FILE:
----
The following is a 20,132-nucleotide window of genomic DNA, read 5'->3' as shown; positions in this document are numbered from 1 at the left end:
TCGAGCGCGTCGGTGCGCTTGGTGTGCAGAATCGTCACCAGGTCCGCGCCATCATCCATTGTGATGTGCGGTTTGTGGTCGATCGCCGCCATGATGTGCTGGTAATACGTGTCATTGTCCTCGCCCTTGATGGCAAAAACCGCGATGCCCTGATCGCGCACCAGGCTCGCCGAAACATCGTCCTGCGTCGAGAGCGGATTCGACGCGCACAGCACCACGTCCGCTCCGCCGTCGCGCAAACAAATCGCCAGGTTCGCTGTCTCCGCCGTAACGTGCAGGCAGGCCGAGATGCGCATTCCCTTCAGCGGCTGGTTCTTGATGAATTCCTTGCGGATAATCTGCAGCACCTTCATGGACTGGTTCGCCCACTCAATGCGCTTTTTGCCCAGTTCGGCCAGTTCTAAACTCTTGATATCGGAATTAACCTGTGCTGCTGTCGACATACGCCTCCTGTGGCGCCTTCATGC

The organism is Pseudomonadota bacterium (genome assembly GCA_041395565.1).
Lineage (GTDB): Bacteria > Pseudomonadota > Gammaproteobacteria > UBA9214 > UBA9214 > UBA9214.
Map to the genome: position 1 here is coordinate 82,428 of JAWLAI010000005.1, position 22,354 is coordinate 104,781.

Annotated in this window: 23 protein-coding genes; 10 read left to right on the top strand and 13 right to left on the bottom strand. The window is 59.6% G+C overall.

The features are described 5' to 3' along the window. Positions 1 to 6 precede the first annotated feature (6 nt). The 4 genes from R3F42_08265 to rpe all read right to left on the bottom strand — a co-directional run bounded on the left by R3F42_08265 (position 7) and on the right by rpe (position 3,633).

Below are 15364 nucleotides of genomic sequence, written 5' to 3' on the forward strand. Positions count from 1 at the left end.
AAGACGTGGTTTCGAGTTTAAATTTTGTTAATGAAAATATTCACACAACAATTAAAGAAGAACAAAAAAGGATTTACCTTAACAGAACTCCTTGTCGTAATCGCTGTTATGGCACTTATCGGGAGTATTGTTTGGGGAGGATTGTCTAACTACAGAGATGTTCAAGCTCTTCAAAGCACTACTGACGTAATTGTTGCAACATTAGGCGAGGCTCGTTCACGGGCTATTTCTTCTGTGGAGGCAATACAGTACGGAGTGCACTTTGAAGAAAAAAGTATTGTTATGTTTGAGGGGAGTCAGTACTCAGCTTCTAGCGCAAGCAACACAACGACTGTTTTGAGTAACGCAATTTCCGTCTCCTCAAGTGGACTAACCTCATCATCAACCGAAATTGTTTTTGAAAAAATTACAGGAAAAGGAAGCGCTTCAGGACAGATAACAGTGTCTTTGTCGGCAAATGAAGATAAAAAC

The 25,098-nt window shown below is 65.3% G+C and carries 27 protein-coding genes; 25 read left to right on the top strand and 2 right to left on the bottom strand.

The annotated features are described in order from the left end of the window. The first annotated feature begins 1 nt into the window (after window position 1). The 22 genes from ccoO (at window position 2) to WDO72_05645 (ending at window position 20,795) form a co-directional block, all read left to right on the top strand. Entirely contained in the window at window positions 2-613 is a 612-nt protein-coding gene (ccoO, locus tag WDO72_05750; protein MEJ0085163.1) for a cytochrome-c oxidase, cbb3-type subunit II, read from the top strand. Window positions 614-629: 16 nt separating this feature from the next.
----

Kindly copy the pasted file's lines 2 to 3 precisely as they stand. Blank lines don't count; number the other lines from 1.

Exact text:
TCGAGCGCGTCGGTGCGCTTGGTGTGCAGAATCGTCACCAGGTCCGCGCCATCATCCATTGTGATGTGCGGTTTGTGGTCGATCGCCGCCATGATGTGCTGGTAATACGTGTCATTGTCCTCGCCCTTGATGGCAAAAACCGCGATGCCCTGATCGCGCACCAGGCTCGCCGAAACATCGTCCTGCGTCGAGAGCGGATTCGACGCGCACAGCACCACGTCCGCTCCGCCGTCGCGCAAACAAATCGCCAGGTTCGCTGTCTCCGCCGTAACGTGCAGGCAGGCCGAGATGCGCATTCCCTTCAGCGGCTGGTTCTTGATGAATTCCTTGCGGATAATCTGCAGCACCTTCATGGACTGGTTCGCCCACTCAATGCGCTTTTTGCCCAGTTCGGCCAGTTCTAAACTCTTGATATCGGAATTAACCTGTGCTGCTGTCGACATACGCCTCCTGTGGCGCCTTCATGC

The organism is Pseudomonadota bacterium (genome assembly GCA_041395565.1).